A third attempt to classify anti-Aquino sentiment. Published on October 2, 2012.
In August 2010, I tried my hand at classifying the types of criticism directed at President Aquino, then a mere six weeks in office. In “‘Politico,’ ‘Inglisero,’ ‘hacendero,’” I identified three emerging patterns in the criticism. Either the new President was “merely another politician” despite “the moral character of the mandate [he] sees himself as having received at the polls last May”; or he was an English-speaking personality “essentially alienated from his constituency”; or he was the “fundamentally class-determined” heir of a large landowning family.
In July 2011, I tried again, offering a different classification of the growing body of criticism. In “Lost boy, playboy, bad boy,” I pointed to three new patterns that seemed to replace the first three. Either President Aquino was an amateur in politics, “out of his league, in over his head, or sinking under the weight of the presidency”; or he was a slacker addicted to play, whether as “a serial boyfriend” in perpetual search of “female companionship” or as an avid player of video or computer games; or he was “a vengeful man, out to ‘get’ his enemies.”
Feedback has been instructive, and encourages me to keep at it. (To be completely candid, I hardly needed convincing; this is the sort of analytical grunt work I like to do.) I will try my hand at classifying the types of anti-Aquino criticism a third time then, partly to indulge a documentation instinct, and partly as an aid to understanding the state of things, two years and three months after President Aquino took his oath of office.
The blowback against the new Cybercrime Prevention Act that President Aquino signed into law on Sept. 12 makes for a good point of reference; among the hundreds of comments posted mainly by pseudonymous readers on Inquirer.net after the newspaper ran a rare front-page editorial on Sept. 20 (“A blow against free speech”), we can find examples of three patterns in anti-Aquino criticism that I see firmly taking hold in the political imagination. (There must be many others, but these are what I see; the first two are somewhat similar, different only in degree, while the third is the polar opposite of the first two.) The readers’ comments I will quote are as they appear in the editorial’s comment thread.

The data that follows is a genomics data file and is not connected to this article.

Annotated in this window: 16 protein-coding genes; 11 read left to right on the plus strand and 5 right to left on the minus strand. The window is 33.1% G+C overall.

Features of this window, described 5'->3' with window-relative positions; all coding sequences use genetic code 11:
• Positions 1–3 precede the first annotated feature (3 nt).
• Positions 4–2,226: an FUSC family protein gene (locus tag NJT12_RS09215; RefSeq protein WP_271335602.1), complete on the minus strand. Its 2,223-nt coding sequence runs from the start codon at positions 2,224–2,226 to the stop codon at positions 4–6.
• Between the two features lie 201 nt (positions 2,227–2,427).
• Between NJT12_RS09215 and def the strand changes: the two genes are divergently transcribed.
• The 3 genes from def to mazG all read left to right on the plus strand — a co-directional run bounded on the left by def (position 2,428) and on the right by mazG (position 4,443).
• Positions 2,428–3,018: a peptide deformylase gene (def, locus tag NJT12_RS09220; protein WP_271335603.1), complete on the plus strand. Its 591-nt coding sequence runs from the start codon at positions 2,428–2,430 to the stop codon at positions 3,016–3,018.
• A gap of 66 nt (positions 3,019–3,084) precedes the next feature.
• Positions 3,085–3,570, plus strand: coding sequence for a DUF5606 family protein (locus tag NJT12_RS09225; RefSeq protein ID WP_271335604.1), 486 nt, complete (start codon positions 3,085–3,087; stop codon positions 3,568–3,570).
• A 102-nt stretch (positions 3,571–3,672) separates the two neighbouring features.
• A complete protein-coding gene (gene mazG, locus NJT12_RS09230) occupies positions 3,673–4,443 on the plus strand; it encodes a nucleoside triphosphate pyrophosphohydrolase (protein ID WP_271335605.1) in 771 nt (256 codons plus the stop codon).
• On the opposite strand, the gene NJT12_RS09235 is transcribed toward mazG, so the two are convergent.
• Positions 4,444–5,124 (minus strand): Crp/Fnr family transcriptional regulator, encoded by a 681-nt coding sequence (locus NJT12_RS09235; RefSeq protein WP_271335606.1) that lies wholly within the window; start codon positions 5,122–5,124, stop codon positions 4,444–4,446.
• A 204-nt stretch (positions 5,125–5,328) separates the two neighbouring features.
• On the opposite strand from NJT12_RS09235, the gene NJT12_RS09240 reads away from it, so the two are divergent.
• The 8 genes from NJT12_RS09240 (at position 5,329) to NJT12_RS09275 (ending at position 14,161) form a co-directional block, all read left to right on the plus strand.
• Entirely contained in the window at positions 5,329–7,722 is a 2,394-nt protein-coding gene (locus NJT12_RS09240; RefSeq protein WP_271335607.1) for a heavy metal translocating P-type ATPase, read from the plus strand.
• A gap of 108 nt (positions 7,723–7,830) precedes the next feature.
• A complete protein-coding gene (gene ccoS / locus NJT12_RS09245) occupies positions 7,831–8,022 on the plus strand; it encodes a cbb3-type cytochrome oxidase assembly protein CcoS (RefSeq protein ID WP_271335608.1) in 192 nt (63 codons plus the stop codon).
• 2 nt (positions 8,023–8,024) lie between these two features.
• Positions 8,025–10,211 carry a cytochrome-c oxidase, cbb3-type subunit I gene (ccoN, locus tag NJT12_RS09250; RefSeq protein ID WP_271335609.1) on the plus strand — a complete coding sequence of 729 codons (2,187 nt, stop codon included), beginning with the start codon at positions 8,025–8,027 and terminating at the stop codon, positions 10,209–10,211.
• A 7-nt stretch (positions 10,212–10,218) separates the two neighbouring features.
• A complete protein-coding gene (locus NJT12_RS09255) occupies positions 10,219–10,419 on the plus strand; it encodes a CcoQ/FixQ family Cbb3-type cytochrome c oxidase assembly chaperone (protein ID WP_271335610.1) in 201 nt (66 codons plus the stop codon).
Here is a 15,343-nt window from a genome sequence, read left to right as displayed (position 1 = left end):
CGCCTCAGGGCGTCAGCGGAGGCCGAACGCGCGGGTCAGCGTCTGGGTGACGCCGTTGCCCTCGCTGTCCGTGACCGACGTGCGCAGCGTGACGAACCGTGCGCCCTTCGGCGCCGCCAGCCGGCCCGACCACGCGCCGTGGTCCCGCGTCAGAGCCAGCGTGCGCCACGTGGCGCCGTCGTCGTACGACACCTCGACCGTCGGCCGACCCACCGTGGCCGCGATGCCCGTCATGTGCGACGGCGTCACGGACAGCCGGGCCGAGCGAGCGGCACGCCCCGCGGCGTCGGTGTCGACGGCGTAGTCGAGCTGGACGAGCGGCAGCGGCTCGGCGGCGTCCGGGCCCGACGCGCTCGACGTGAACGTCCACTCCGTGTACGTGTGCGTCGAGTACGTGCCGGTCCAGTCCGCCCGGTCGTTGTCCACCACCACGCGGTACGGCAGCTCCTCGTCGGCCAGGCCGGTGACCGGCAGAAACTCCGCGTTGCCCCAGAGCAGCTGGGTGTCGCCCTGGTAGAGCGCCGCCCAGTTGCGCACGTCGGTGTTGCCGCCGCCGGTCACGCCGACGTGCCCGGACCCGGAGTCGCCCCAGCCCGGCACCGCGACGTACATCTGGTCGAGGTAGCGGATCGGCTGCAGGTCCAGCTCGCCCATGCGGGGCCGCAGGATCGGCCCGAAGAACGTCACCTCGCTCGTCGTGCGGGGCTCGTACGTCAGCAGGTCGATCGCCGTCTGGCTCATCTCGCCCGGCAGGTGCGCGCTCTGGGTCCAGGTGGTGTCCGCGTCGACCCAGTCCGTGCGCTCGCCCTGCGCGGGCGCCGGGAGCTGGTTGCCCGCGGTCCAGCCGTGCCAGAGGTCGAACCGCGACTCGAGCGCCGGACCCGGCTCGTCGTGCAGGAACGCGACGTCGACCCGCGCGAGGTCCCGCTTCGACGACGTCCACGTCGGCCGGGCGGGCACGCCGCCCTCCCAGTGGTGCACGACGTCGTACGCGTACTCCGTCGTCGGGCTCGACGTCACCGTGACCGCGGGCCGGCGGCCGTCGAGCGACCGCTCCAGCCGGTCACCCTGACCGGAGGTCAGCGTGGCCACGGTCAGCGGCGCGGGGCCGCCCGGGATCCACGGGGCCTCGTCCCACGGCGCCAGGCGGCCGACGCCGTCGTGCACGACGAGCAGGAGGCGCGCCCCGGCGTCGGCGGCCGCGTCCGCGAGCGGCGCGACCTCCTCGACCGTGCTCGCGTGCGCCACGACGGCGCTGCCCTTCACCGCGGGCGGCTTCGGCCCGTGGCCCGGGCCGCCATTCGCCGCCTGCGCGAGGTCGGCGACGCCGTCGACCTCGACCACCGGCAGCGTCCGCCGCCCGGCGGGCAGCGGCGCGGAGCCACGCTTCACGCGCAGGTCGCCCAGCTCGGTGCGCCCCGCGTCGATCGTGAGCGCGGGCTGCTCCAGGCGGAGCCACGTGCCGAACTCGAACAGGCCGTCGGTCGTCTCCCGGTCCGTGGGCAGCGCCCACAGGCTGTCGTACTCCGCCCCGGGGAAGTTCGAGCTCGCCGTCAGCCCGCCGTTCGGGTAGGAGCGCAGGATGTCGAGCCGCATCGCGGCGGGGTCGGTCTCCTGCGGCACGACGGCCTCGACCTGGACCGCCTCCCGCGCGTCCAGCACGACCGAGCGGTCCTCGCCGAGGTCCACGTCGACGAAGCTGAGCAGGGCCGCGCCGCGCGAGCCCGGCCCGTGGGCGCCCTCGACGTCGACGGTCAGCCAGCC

Clueless. This type of criticism is an extension of the amateur-hour put-down leveled, quite memorably, at the President at the beginning of his term by Sen. Joker Arroyo. But it has expanded into a wholesale insult, a denial of Mr. Aquino’s basic intelligence. Perhaps reader AllaMo’s comment, whose elaborate language I must say rises to the occasion, is a good example: “Oh, what dizzying heights of stupidity. To sign a thing into law, sans perusal and cogitation. Shame, pnoy. Shame and a pox on your inanity.”
More worrying for the President’s supporters is the lament of sympathetic readers. Reader Political Jaywalker, for instance, unburdened himself in a plaintive note. “What an ironic turn of events, the son of the hero Ninoy Aquino who gave his life for the cause of freedom … will be the one to sign a law where the criminalized libel is extended all the way to cyberspace is just unthinkable, but then again sometimes we wonder if he even thinks [of] what he is doing?”
Couldn’t-care-less. My own understanding of the “Noynoying” meme is that it purports to portray, or is raised as a protest against, a President who is indifferent, rather than one who is indolent. Some of the reactions to the Inquirer position on the “cyberlibel” issue certainly drag “Noynoying” into it.
The following comment by a “Guest” is meant to describe the lawmakers who passed the bill, but I think it can also be used to apply to a signer-into-law perceived as one who couldn’t care less: “magbulag bulagan, magbingi bingihan at ‘wala akong pakialam’ ang nais ipahiwatig ng batas na ito” (act blind, play deaf and ‘I don’t care’ is what [the passage of] this law means).
Unscrupulous. The third pattern of criticism goes directly against the first two, and have gained in traction ever since the impeachment of Chief Justice Renato Corona. The President, the critique goes, has no qualms or scruples about consolidating power, whether it is in the Supreme Court, the Autonomous Region in Muslim Mindanao or (the issue of the day) the Senate itself.
Reader Nimrod Suaez suggested a devious tactical motive behind the new law. “PNoy is under attack in cyber space, therefore, he railroaded in passing the Cyber Prevention Act but put on hold the Freedom of Information Act.” Reader Robrano proposed (with tongue soaked in sarcasm) a strategic objective behind all that tactical maneuvering. “No, it is not a blow against freedom of speech. It is just part of the ‘straight path’ to a distatorship like in Russia during the Stalin time.”
What do we make of all this? I do not have a complete answer, just yet, especially in the light of President Aquino’s strong surge in the latest surveys. But I must say I’ve noticed more such comments as these, from Mr. Aquino’s own supporters: “Let’s admit it. For those of us who voted for PNoy and LP, it is time to lower our expectations. For those of us who thought the ouster of Corona is the beginning of real change, we should know better by now. All things considered, I’m still very much for PNoy, the lesser evil of them all. But I can’t shake off the feeling that we’ve been punked.”
That’s reader Pia Pilar Francisco writing. From hope to the lesser evil—that tells us something about the state of things.